New Delhi, 7 September 2019 (dpa/MIA) – India’s second Moon mission suffered a setback as communications between the Vikram lander and the ground station was lost minutes before its scheduled landing Saturday in a previously unexplored region of the Moon.
“The descent was as planned and normal performance was observed up to 2.1 kilometres from the surface. Subsequently, communication from the lander to the ground station was lost. Data is being analysed,” said Indian Space Research Organisation Chairman Kailasavadivoo
Sivan’s brief statement at the ISRO Telemetry, Tracking and Command Network in Bengaluru came about 15 minutes after the lander was scheduled to touch down in an unexplored region near the lunar South Pole.
The scientists gathered at the centre were seen intermittently clapping during a live telecast as they watched a graph of the trajectory and changing data on their monitors as the lander began its descent.
About half an hour later the data stopped changing on the screens.
In a brief update two hours later, an ISRO spokesman said the data was still being analysed and a scheduled media briefing had been cancelled.
The lander was fully automated and not controlled from the earth station.
Prime Minister Narendra Modi who was present at the tracking centre consoled the dejected scientists saying: “India is proud of you. You have given your best.”
Modi soon left the centre but said in tweet: “These are moments to be courageous, and courageous we will be!”
The 142-million-dollar Chandrayaan-2 Mission was launched from a base in southern India on July 22. Chandra means Moon and yaan is vehicle in Sanskrit.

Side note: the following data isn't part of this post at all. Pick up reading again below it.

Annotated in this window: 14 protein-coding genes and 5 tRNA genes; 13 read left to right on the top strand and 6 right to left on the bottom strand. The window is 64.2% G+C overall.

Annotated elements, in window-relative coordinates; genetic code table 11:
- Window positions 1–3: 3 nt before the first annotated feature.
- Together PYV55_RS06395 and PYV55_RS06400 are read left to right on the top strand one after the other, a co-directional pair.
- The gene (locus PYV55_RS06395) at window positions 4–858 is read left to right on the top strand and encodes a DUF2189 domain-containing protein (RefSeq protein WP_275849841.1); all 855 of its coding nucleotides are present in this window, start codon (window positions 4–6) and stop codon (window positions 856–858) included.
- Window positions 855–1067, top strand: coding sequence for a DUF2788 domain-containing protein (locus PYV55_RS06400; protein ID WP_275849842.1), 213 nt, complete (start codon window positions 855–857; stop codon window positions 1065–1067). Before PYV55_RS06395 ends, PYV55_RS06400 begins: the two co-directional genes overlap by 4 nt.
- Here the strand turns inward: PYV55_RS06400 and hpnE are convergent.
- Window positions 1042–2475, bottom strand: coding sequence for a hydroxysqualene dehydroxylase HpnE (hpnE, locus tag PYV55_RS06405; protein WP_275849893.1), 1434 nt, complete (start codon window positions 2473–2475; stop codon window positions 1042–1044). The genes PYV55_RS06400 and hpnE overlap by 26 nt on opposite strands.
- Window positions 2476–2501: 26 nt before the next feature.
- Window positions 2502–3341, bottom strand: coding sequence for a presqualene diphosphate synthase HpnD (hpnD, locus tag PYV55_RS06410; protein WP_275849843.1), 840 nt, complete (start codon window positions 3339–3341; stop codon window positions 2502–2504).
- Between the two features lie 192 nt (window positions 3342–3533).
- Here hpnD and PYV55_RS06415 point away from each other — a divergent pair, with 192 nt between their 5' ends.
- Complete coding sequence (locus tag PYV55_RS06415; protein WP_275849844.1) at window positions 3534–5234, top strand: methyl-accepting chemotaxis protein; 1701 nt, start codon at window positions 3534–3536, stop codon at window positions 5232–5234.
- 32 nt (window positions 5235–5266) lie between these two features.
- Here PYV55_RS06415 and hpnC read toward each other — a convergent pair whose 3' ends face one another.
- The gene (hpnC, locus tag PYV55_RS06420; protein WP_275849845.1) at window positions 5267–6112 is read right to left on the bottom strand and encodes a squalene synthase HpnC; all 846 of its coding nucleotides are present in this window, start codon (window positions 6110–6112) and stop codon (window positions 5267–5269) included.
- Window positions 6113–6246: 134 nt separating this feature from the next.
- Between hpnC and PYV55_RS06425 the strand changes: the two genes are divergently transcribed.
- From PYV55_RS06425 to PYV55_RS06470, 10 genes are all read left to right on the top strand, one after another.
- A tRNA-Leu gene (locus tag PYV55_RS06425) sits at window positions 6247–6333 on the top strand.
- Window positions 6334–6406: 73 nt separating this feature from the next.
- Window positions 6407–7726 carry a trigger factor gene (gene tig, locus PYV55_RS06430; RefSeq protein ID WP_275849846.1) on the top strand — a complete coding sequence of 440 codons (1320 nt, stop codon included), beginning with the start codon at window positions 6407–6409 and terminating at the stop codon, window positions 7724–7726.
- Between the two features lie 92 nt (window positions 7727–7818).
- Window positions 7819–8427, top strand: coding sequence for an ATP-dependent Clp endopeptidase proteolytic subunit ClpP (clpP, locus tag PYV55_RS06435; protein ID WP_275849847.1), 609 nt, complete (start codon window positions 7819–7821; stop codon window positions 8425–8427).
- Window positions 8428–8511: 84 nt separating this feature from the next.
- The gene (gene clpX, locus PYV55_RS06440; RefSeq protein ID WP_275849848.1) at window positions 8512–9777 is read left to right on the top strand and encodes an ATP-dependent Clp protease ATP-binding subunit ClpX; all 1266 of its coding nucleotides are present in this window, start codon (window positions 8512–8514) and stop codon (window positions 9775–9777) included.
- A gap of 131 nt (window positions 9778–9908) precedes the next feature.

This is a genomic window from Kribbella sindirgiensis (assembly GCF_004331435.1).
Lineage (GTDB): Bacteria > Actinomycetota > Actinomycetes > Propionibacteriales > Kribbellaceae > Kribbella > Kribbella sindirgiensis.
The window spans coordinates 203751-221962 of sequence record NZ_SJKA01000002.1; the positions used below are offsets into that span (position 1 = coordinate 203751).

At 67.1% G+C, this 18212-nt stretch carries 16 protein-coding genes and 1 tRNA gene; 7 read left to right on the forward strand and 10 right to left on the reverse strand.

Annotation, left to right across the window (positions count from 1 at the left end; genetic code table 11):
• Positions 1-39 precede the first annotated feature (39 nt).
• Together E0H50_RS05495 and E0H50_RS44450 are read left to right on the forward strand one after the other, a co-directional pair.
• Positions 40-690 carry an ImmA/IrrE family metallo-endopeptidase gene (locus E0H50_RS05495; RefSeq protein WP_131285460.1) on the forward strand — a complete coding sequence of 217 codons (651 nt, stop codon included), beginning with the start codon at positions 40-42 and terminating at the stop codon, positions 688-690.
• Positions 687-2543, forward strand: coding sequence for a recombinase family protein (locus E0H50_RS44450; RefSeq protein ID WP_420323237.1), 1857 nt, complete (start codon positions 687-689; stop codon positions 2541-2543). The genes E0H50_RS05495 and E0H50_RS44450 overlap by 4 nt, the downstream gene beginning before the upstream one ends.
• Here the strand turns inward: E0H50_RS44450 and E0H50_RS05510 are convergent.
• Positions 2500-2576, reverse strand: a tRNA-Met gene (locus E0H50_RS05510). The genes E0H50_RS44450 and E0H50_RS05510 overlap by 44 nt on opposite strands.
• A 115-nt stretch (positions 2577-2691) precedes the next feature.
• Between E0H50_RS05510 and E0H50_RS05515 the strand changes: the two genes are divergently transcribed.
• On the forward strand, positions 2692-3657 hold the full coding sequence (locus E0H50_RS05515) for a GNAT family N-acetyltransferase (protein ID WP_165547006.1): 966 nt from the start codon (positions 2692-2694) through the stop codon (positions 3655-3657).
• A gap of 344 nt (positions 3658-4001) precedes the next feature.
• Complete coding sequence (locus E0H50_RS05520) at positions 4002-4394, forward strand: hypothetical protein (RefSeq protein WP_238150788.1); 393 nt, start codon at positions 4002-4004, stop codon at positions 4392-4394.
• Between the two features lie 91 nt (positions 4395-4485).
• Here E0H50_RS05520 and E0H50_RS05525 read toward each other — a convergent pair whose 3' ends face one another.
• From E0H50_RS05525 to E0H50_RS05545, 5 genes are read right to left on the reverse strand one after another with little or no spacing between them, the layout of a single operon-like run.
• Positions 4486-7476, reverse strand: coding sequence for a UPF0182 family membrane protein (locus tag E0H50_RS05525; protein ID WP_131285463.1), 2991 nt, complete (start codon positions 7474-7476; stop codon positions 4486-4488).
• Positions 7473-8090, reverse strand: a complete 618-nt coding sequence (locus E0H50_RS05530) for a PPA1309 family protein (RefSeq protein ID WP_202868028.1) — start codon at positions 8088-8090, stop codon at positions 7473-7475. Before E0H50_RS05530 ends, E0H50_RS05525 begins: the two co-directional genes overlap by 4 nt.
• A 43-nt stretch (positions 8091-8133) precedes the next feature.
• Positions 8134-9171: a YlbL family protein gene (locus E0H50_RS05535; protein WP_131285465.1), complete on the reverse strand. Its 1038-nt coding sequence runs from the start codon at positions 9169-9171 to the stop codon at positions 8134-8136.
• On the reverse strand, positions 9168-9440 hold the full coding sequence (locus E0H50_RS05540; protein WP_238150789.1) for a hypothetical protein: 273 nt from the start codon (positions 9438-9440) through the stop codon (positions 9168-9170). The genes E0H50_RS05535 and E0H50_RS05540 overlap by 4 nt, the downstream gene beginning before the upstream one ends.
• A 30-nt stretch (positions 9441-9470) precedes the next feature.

The spacecraft comprised an orbiter, the lander and a rover carried inside the lander.
Sivan had said during earlier briefings that the soft landing of the Vikram lander was the most difficult task undertaken by the space agency and that the 15 minutes to landing would be “terrifying” for ISRO scientists.
Had the lander completed its mission successfully, India would have become the fourth country to make a soft or controlled landing on the Moon joining the United States, Russia and China.
The lander and rover were to map the surface of the previously unexplored South Pole region, examine its composition and seek water.
Attempted soft landings on the Moon have had a success rate of around 36 per cent, Delhi-based space expert Ajay Lele said.
A landing attempt by Israel in April this year ended in failure. China, however, achieved a successful landing on the dark side of the moon in January, a feat not attempted before.
The orbiter is successfully orbiting the Moon and is expected to send images back to the ISRO’s command centre for a year.
For India, it is the second mission to the moon. The first lunar probe “Chandrayaan-1” was launched in 2008 and had orbited the Moon without landing on it.
India’s Chandrayaan-2 mission came amid renewed interest in the Moon and in a year that marks the 50th anniversary of the Apollo 11 mission, which saw US astronauts walk on the lunar surface..